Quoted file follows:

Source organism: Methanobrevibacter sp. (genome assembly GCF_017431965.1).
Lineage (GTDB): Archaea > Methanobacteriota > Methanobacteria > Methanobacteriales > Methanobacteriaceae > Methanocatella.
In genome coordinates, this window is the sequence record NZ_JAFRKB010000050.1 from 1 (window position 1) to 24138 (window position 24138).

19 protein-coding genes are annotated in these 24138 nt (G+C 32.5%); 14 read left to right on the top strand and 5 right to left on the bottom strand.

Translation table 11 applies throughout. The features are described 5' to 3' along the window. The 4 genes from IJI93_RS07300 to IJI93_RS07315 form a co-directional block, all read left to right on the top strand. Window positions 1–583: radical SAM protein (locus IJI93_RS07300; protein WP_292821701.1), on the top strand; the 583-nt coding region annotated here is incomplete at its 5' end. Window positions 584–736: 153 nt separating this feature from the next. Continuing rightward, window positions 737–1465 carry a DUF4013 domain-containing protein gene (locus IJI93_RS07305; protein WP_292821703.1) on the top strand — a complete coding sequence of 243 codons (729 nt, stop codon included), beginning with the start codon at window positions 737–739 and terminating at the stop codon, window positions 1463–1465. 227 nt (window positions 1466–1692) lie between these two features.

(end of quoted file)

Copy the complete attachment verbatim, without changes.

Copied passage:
Source organism: Methanobrevibacter sp. (genome assembly GCF_017431965.1).
Lineage (GTDB): Archaea > Methanobacteriota > Methanobacteria > Methanobacteriales > Methanobacteriaceae > Methanocatella.
In genome coordinates, this window is the sequence record NZ_JAFRKB010000050.1 from 1 (window position 1) to 24138 (window position 24138).

19 protein-coding genes are annotated in these 24138 nt (G+C 32.5%); 14 read left to right on the top strand and 5 right to left on the bottom strand.

Translation table 11 applies throughout. The features are described 5' to 3' along the window. The 4 genes from IJI93_RS07300 to IJI93_RS07315 form a co-directional block, all read left to right on the top strand. Window positions 1–583: radical SAM protein (locus IJI93_RS07300; protein WP_292821701.1), on the top strand; the 583-nt coding region annotated here is incomplete at its 5' end. Window positions 584–736: 153 nt separating this feature from the next. Continuing rightward, window positions 737–1465 carry a DUF4013 domain-containing protein gene (locus IJI93_RS07305; protein WP_292821703.1) on the top strand — a complete coding sequence of 243 codons (729 nt, stop codon included), beginning with the start codon at window positions 737–739 and terminating at the stop codon, window positions 1463–1465. 227 nt (window positions 1466–1692) lie between these two features.